I think it is spurred on by national pride. The Middle Kingdom used to be the centre of the world, the Big Brother to which all other countries were Little Brother and had to pay “tribute”. I suspect this worldview is what children in China imbibe from birth, and they see it as their duty to their ancestors to get back to that happy state. They play a Long Game too. As they said when asked about the consequences of the French Revolution – “Too early to say”. I think they have noticed how important patents are for the big American multi-nationals, in pulling in “tribute” from all round the world. A “strong” patent system is fine, when you are the strongest player on the field. If and when they get to be the strongest player they will see to it, that they have the strongest patent system.

    Is there anything in their patent policy of today which is inconsistent with all that?

    1. 1.1

      Your view of “national pride” and “American multi-nationals” evidences a profound misunderstanding of what Big Corp and a multi-national actually is.

      Perhaps the better word is “Trans-national.” For Big Corp, there is NO single country allegiance, and it is all about the Corp (cost factors, taxes, WHATEVER, the Corp will ploy one country against another and will do what is best ONLY for the Corp.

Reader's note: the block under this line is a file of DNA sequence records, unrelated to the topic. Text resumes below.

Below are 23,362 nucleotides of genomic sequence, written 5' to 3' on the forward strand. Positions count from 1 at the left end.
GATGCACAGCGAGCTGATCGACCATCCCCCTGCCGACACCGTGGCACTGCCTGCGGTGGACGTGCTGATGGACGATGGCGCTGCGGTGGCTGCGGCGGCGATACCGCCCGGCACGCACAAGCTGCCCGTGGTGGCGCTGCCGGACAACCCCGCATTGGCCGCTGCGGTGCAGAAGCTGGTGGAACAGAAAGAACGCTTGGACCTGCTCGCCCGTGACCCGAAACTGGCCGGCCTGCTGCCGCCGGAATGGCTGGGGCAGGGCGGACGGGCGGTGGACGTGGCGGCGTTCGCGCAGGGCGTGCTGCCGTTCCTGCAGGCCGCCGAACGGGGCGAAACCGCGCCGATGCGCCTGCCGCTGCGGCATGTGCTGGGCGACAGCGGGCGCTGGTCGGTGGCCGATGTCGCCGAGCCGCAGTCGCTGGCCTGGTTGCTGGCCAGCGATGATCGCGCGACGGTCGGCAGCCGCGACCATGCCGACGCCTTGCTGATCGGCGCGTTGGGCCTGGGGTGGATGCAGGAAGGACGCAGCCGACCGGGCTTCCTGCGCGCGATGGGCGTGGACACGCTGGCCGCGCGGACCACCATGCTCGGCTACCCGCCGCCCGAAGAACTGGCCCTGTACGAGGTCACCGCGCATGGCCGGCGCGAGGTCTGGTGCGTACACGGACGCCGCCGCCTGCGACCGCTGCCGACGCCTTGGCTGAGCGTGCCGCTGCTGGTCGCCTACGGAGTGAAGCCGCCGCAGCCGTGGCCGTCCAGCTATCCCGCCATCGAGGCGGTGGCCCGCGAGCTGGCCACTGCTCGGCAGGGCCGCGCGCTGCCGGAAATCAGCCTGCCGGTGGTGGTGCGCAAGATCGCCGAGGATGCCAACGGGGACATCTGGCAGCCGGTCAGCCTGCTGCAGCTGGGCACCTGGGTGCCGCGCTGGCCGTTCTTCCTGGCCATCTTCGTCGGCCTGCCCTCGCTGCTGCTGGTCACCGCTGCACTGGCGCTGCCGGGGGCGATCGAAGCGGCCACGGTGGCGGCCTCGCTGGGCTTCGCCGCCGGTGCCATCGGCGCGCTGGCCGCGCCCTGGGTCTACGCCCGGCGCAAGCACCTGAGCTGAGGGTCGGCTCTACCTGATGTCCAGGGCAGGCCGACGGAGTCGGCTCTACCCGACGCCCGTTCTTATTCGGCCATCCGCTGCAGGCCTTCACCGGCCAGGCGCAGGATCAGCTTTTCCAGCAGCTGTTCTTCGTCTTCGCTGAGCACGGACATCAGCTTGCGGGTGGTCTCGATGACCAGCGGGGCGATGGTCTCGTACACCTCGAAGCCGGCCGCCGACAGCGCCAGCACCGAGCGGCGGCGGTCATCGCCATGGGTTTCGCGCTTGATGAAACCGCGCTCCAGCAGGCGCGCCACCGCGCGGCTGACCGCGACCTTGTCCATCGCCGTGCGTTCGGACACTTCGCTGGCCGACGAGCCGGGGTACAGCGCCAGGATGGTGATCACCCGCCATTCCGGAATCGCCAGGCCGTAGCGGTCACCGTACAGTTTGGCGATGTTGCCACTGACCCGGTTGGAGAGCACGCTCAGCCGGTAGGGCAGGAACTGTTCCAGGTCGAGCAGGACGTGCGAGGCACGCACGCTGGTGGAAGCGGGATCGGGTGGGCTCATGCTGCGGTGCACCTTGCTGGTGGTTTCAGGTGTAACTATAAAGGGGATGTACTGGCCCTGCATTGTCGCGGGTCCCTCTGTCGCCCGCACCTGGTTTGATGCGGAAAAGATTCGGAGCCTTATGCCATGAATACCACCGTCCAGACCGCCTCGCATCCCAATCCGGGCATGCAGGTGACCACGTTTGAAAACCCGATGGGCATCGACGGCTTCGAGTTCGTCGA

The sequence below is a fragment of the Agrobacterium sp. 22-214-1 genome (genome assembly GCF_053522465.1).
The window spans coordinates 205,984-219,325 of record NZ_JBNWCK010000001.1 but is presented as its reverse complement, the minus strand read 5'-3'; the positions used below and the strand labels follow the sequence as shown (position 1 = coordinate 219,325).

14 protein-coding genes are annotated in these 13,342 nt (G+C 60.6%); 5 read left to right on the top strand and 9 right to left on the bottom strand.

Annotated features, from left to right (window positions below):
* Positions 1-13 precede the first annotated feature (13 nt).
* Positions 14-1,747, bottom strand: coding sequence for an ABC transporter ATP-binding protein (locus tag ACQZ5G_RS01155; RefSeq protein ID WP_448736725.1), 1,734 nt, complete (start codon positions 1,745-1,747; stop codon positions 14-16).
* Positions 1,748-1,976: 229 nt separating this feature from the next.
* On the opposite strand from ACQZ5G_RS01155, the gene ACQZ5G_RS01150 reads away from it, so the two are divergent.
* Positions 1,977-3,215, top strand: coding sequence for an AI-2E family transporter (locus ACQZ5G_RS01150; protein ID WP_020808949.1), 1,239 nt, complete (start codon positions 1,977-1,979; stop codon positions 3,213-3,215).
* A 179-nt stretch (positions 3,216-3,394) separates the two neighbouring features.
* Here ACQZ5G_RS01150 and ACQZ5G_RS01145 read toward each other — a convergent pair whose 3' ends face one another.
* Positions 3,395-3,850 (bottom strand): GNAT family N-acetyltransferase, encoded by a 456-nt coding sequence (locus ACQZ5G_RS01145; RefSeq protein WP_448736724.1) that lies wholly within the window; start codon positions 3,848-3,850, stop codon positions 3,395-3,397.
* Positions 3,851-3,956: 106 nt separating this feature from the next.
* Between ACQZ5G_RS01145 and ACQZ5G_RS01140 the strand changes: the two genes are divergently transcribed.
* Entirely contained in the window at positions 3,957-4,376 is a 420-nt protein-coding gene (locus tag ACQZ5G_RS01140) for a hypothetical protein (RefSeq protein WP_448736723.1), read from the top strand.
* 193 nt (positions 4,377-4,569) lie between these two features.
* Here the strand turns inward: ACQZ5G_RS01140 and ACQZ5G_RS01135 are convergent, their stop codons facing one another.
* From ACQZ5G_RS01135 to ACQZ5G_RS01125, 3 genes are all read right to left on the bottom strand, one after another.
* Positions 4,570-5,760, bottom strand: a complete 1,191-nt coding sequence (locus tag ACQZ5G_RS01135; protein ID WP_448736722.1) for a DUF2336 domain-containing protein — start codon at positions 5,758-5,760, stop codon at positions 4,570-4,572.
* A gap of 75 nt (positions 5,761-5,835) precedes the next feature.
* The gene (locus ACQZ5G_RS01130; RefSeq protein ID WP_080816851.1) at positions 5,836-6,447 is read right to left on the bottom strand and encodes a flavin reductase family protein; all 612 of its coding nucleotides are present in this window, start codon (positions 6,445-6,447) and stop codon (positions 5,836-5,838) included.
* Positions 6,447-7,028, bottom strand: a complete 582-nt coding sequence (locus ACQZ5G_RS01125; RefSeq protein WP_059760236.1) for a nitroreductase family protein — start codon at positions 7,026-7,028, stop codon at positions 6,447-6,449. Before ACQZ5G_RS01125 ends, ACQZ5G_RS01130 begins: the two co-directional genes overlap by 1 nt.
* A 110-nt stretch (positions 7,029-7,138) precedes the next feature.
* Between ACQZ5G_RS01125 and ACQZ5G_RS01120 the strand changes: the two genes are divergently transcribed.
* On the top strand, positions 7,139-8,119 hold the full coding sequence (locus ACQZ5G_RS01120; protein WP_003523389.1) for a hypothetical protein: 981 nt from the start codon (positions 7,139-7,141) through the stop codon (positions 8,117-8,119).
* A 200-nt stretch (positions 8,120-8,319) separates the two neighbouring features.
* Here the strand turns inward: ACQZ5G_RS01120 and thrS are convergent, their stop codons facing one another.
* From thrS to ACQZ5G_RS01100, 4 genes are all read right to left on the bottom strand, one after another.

1. 1.1.1

        This seems appropriate here. “There are no nations. There are no peoples. There are no russians. There are no arabs. There are no third worlds. There is no west… There is no America. There is no democracy. There is only IBM and ITT and AT&T, DuPont, Dow, Union Carbide, and Exxon. Those are the nations of the world today.” -Arthur Jensen, Network

        Regarding china, i think people in the west overestimate how centralized the power of the chinese government is. It is actually quite decentralized compared to american federalism. And no individual has anywhere close to the same executive power as the american president. Whatever grand strategy they do or dont have is blunted by the constant effort expended trying to control their own people. That effort undercuts any national will to excel on the global stage. The economic power of china is mostly the inevitable result of having a billion people trying to earn a living and not so much the result of sound and/or brilliant “long game” fiscal policy. That’s not to say the chinese arent capable of effective strategy, but the execution thereof by individuals is constantly hampered by a lack of elbow room.


          What? There are no nations! How can anybody agree with that, less than one week after publication of the Chilcott Report about what went on between GWB and Tony Blair, concerning regime change in Iraq. Were the corporations at Crawford as well, telling Tony Blair what to say? I think it’s clear now, that he got his convictions from a different source altogether.

          And as to China, is it a planned economy or not? Are you saying it isn’t the Party, that plots the course of the nation?

          Which is, of course, not to deny, that the world’s largest corporations are too big for any one nation to hold to account. International co-operation is needed, like in the EU, to control them.


            You clearly do not understand even the basics of a trans-national corporation MaxDrei.

            Best for you then not to advertise such lack of knowledge, eh?

            (The Jenson statement must be taken in context, and does not mean the “literal” no nations exist.)